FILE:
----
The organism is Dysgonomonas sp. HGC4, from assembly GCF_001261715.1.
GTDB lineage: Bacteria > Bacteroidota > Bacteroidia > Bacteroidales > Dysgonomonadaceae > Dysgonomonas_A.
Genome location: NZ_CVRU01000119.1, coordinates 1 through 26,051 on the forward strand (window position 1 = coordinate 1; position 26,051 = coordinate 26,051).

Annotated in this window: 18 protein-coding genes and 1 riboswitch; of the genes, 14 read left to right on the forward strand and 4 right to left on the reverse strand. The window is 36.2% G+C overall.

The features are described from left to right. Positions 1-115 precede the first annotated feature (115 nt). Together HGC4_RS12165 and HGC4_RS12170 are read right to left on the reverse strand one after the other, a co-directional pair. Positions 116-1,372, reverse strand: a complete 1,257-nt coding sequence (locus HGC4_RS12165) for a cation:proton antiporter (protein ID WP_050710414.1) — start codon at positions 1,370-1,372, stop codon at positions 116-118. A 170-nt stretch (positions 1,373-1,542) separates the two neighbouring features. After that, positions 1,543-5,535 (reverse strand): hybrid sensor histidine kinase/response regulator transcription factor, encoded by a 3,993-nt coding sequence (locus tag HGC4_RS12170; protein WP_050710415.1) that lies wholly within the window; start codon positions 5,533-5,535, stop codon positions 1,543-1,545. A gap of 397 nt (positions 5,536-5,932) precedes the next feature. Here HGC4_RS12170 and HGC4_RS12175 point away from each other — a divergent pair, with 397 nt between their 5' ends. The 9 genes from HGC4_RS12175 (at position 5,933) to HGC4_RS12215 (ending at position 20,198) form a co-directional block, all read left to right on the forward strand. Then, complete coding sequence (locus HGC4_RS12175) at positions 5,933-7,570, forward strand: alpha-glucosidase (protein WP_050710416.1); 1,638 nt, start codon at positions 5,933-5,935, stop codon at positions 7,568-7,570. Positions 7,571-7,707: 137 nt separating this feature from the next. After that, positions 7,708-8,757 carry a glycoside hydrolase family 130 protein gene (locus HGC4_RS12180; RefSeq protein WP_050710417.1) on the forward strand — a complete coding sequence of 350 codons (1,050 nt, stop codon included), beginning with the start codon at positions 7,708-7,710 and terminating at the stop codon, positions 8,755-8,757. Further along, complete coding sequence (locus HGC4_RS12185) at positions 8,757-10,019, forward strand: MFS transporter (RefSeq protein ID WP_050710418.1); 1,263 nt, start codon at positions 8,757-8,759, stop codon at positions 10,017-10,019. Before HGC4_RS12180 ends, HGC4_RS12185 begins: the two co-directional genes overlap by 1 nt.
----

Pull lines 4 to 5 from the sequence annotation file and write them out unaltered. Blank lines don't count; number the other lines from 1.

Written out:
Annotated in this window: 18 protein-coding genes and 1 riboswitch; of the genes, 14 read left to right on the forward strand and 4 right to left on the reverse strand. The window is 36.2% G+C overall.

The features are described from left to right. Positions 1-115 precede the first annotated feature (115 nt). Together HGC4_RS12165 and HGC4_RS12170 are read right to left on the reverse strand one after the other, a co-directional pair. Positions 116-1,372, reverse strand: a complete 1,257-nt coding sequence (locus HGC4_RS12165) for a cation:proton antiporter (protein ID WP_050710414.1) — start codon at positions 1,370-1,372, stop codon at positions 116-118. A 170-nt stretch (positions 1,373-1,542) separates the two neighbouring features. After that, positions 1,543-5,535 (reverse strand): hybrid sensor histidine kinase/response regulator transcription factor, encoded by a 3,993-nt coding sequence (locus tag HGC4_RS12170; protein WP_050710415.1) that lies wholly within the window; start codon positions 5,533-5,535, stop codon positions 1,543-1,545. A gap of 397 nt (positions 5,536-5,932) precedes the next feature. Here HGC4_RS12170 and HGC4_RS12175 point away from each other — a divergent pair, with 397 nt between their 5' ends. The 9 genes from HGC4_RS12175 (at position 5,933) to HGC4_RS12215 (ending at position 20,198) form a co-directional block, all read left to right on the forward strand. Then, complete coding sequence (locus HGC4_RS12175) at positions 5,933-7,570, forward strand: alpha-glucosidase (protein WP_050710416.1); 1,638 nt, start codon at positions 5,933-5,935, stop codon at positions 7,568-7,570. Positions 7,571-7,707: 137 nt separating this feature from the next. After that, positions 7,708-8,757 carry a glycoside hydrolase family 130 protein gene (locus HGC4_RS12180; RefSeq protein WP_050710417.1) on the forward strand — a complete coding sequence of 350 codons (1,050 nt, stop codon included), beginning with the start codon at positions 7,708-7,710 and terminating at the stop codon, positions 8,755-8,757. Further along, complete coding sequence (locus HGC4_RS12185) at positions 8,757-10,019, forward strand: MFS transporter (RefSeq protein ID WP_050710418.1); 1,263 nt, start codon at positions 8,757-8,759, stop codon at positions 10,017-10,019. Before HGC4_RS12180 ends, HGC4_RS12185 begins: the two co-directional genes overlap by 1 nt.